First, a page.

Stress and Weight Loss

Stress and Weight Loss

In a world full of deadlines, appointments, and other obligations, becoming stressed seems inevitable. For that matter, being healthy can even be a stressor itself. Which can really make it tough to stay on or get a weight loss journey started.

In the following, I will talk about some of the side-effects that stress can have on your body, namely how it affects weight loss, and will speak to some strategies to help fight those ill-effects of stress.

To begin, according to the Harvard school of public health, there are 3 forms of stress; acute (brief event), acute episodic (frequent acute events), and chronic (persistent events.) We commonly experience all these forms of stress, but the body will respond to stress the same. You may have heard the term “fight or flight.” This response is due to hormones being released causing the blood to start pumping more quickly, forcing more oxygen into our cells, speeding up the heart rate, and increasing mental alertness. One of the hormones that is being release is Adrenaline (aka epinephrine.) Epinephrine is responsible for the increase in heart rate and blood pressure. If stress is not reduced, the body will release the second hormone called Cortisol. Cortisol is responsible for the release of glucose into the blood and increases the brain’s use of glucose for energy. It also turns off certain systems in the body allowing the body to focus on the stress response (digestion, reproduction, and growth.)

Now that we understand a little more about what stress does to our body, lets discuss a bit more about some of the side effects this response can have on our body. During times of acute stress, these hormones can release but once stress has been reduced, the hormone levels will return to normal. Whereas, acute episodic and chronic stress, hormone levels continue to stay elevated that can lead to some health concerns such as: digestive issues, weight gain, elevated blood pressure, chest pain/heart disease, immune system problems, skin conditions, muscular pain, sleep disruption/ insomnia, infertility, and anxiety/depression.

(SIDE BAR: If you have struggled with the above issues, we encourage you to check out our Functional Health Coaching services and available Labs)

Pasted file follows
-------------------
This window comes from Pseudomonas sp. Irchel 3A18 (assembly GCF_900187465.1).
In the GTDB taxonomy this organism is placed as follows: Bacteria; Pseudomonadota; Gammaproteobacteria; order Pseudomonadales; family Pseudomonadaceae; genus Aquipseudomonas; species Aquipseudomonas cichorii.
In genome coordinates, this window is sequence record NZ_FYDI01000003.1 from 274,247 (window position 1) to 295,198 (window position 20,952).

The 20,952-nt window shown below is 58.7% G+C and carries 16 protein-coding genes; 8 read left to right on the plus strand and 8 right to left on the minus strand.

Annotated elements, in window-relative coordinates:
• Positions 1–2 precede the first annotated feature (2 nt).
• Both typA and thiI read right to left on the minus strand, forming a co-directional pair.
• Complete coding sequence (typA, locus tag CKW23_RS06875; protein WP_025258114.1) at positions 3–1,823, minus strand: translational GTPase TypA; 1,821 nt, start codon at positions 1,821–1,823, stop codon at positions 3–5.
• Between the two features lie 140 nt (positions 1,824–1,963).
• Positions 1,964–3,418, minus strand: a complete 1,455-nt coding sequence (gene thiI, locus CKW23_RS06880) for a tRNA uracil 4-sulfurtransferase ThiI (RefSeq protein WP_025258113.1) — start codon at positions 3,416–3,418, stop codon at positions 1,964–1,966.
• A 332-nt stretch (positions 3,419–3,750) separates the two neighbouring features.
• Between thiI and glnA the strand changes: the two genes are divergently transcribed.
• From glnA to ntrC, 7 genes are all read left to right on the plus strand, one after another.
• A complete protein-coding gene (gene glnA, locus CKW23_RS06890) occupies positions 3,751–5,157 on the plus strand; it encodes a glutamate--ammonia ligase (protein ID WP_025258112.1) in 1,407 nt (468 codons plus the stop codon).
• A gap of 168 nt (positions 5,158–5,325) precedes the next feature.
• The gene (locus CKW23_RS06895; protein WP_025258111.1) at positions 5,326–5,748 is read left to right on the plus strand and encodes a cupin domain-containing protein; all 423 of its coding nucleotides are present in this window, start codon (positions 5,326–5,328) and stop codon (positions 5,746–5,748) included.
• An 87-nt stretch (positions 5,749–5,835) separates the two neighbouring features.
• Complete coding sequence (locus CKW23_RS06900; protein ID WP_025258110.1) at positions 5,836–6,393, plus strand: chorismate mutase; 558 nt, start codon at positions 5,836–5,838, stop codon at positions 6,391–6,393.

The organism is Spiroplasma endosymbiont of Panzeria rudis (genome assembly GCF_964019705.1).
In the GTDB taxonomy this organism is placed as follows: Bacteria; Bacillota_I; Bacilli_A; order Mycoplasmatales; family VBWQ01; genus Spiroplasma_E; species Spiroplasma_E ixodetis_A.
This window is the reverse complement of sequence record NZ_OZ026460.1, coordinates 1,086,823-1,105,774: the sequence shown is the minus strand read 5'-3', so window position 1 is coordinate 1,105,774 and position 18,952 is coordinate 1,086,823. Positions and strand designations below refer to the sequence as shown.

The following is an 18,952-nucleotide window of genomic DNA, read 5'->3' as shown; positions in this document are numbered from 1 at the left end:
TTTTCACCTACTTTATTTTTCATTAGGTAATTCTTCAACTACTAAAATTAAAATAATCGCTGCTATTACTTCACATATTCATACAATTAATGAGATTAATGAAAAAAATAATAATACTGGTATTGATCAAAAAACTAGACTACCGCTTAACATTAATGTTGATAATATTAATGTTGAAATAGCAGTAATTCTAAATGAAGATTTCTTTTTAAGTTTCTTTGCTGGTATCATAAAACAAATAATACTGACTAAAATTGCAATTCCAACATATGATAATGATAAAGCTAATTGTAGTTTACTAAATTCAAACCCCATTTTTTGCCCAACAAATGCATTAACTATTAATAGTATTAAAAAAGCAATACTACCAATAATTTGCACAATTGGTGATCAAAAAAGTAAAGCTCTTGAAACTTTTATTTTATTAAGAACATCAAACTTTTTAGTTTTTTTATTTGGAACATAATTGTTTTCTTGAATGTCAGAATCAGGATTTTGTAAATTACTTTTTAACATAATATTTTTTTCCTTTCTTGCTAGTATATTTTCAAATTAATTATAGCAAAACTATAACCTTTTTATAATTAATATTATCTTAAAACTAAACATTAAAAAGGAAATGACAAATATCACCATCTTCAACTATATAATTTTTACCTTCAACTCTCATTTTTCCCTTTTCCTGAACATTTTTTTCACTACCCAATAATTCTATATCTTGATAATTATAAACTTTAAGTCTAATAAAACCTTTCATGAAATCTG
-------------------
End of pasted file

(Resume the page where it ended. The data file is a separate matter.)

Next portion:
Now we know the physiological effects on the body, and some of the side effects, let’s talk about how this all affects the way we eat.

Having all the hormones being released causing the body to work harder thus naturally raising the metabolic need and increases the need for nutrients to be used (how’s that for a chain reaction?) If one does not eat a nutritious diet to begin with, this can lead to health problems down the road. When somebody is going through long term stress, often times they will reach out for some food that is comforting to them. Often these are processed and high in calories and fats and low in nutrients. (let’s read that again…)

Individuals feeling stressed may feel that they don’t have “enough time” to prepare nutritious food or even skip meals. Another big factor is that stress can affect sleep. Waking up frequently leads to fatigue throughout the day. A lot of times, when feeling fatigue, we reach for some form of caffeine. Depending on your preferred caffeine source, like designer coffees or energy drinks, these can have a lot of sugar and calories. As if the nutrients (or lack there-of) weren’t bad enough, depending on the amount, the caffeine can continue the poor sleep schedule creating a vicious cycle.

During acute stress, adrenaline will suppress the appetite. During chronic stress and when cortisol levels are elevated, one may experience craving for food with high sugar, fat, and calories. I think it goes without saying, that over consuming these types of foods will cause weight gain. Cortisol tends to favor accumulating in the belly area called central adiposity and is associated to insulin resistance that can lead to type 2 diabetes and cardiovascular disease.

Finally, here’s the good news, and some ways to fight stress and keep some of these barriers from getting in the way of the best version of yourself!

Stick to a healthy, nutritious diet. Even in times of stress, fueling your body with what it needs, gives you a better opportunity to prevent weight gain. When those stressful times do present themselves, practice mindful eating. Instead of reaching for something high in calories/fat, look for the better option.

Regular exercise can also be a great strategy for stress management! Keeping your body moving helps regulate hormone levels and burn excess calories.

Another things to consider can be focusing on the mental health portion of it. Counseling, meditation, and practicing work/life balance can really help with reducing stress or at least teach coping mechanisms to reduce risk of stress reactions.

Last thing to focus on is sleep. Good quality sleep. Deep sleep helps repair and grow tissues and supports a healthy immune system.

In conclusion, we’ve talked about the physiological effects stress has on the body, the effects those have on the body, and some ideas to fight off weight gain and stress reducing options. Stress can make you feel stuck and unhappy with yourself but there are ways to get out of that rut and work towards a better, happier you with just a little bit of self-work and consistency!

Keep Pushing!! And if you need help, we’re here for you!

In the meantime, LET’S GROW!!

The Success Team

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